One of the classic questions we get asked as moms is how many children we have. I always thought it would be an easy and straight forward question to answer. Now it is not, and I don’t know how to answer this question. Because it’s really complicated. I have two boys who I carried and birthed. One is here with me, and one is in Heaven. Recently my family became a foster family. Now we have the blessing of having more children in our home, and it’s quite a privilege. It’s interesting when I’m out and about with my 3 very young children to get comments such as “will you have more?” “Are you done now?” “You must be tired.” Sometimes I elaborate and others I just smile and nod.
I never feel completely comfortable answering the question. Before we became a foster family, I had my answer down pat. I would say that I had 2 boys — my son here and explain that our second son passed away. Now I’m still perfecting my answer.
Thinking about my difficulty with this question, I started thinking about other moms who have a hard time with this question. Either because of loss, longing, mixed families, or whatever it may be. I started to become aware that there are all kinds of different families and different situations. I’ve thought for several years now that my family wasn’t the “ideal” family and the perfect family with the well-spaced kids who will grow up together. We may look pretty average and plain from the outside but our story is anything but that.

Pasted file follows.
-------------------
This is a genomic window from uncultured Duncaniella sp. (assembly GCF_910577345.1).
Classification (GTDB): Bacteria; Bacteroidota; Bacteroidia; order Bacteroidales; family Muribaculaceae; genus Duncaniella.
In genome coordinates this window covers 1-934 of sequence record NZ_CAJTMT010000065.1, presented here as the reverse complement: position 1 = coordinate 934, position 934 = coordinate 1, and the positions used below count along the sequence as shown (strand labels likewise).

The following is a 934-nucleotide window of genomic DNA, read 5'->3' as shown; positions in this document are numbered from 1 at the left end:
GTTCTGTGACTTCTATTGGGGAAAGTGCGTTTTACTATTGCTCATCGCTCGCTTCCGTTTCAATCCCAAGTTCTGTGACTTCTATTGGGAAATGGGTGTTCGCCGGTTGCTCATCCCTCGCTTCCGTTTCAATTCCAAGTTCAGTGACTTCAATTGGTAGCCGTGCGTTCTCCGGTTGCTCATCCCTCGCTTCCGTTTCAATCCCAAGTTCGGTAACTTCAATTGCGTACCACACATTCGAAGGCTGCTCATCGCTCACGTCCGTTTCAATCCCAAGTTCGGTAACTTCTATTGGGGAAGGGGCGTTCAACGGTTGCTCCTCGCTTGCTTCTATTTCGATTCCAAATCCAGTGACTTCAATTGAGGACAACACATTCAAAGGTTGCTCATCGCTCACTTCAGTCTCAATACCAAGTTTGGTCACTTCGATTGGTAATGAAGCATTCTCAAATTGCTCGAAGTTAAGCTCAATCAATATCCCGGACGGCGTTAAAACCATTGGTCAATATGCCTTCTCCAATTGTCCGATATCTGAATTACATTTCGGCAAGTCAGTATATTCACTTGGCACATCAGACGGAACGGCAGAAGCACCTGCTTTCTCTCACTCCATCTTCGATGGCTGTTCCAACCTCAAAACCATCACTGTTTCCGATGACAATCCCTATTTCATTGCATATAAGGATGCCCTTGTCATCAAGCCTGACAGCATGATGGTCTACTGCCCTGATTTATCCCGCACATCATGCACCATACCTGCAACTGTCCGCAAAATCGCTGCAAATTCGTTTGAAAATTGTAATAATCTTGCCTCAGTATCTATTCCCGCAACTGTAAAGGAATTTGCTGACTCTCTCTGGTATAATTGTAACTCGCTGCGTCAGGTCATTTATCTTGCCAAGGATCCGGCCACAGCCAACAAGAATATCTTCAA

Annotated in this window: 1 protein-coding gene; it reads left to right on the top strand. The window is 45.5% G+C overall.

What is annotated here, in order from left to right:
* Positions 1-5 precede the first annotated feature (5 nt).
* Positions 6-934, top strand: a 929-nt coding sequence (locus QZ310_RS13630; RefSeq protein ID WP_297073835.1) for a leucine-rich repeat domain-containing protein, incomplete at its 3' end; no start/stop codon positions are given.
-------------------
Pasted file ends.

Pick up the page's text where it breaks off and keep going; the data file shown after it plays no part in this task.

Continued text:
The good thing about thinking of my family situation and how I don’t know how to answer this question is that it got me thinking outside of myself. Once I realized it was hard for me, I realized it was hard for others. Then I started to think of all of those around me who could use some encouraging words or a hand or a box of donuts by their front door because their group of kids was driving them up a wall or because their house was way too empty and lonely because they lost a child or don’t have the one they dream of.
I’m all too quick to look at a situation, or even a family, and judge what’s going on. I think most of us are, but we really aren’t doing our fellow moms any good when we do that. I’ve been reminded to take the time to listen to other women. To ask their stories. To hear their stories. To know their families.
If you happen to see me one day and we strike up a conversation and you ask me how many kids I have and I stutter and pause and stammer — I’ve not completely lost my mind. I’m just not sure how to answer that question.